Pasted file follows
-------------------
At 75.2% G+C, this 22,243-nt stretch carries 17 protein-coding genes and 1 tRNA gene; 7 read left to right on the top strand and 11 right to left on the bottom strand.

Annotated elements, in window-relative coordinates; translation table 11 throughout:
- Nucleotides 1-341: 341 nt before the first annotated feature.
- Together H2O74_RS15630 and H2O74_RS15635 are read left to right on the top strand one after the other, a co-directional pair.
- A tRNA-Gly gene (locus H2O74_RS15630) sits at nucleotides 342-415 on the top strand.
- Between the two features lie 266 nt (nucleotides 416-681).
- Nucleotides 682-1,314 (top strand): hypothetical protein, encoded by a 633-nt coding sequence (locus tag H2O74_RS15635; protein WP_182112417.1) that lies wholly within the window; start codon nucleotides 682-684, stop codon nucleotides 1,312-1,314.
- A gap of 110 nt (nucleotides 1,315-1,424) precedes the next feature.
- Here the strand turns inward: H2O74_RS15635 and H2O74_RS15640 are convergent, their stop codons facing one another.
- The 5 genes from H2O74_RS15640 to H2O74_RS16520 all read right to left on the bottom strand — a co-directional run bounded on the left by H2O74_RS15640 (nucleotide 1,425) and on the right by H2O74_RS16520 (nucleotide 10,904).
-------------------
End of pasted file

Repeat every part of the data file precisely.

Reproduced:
At 75.2% G+C, this 22,243-nt stretch carries 17 protein-coding genes and 1 tRNA gene; 7 read left to right on the top strand and 11 right to left on the bottom strand.

Annotated elements, in window-relative coordinates; translation table 11 throughout:
- Nucleotides 1-341: 341 nt before the first annotated feature.
- Together H2O74_RS15630 and H2O74_RS15635 are read left to right on the top strand one after the other, a co-directional pair.
- A tRNA-Gly gene (locus H2O74_RS15630) sits at nucleotides 342-415 on the top strand.
- Between the two features lie 266 nt (nucleotides 416-681).
- Nucleotides 682-1,314 (top strand): hypothetical protein, encoded by a 633-nt coding sequence (locus tag H2O74_RS15635; protein WP_182112417.1) that lies wholly within the window; start codon nucleotides 682-684, stop codon nucleotides 1,312-1,314.
- A gap of 110 nt (nucleotides 1,315-1,424) precedes the next feature.
- Here the strand turns inward: H2O74_RS15635 and H2O74_RS15640 are convergent, their stop codons facing one another.
- The 5 genes from H2O74_RS15640 to H2O74_RS16520 all read right to left on the bottom strand — a co-directional run bounded on the left by H2O74_RS15640 (nucleotide 1,425) and on the right by H2O74_RS16520 (nucleotide 10,904).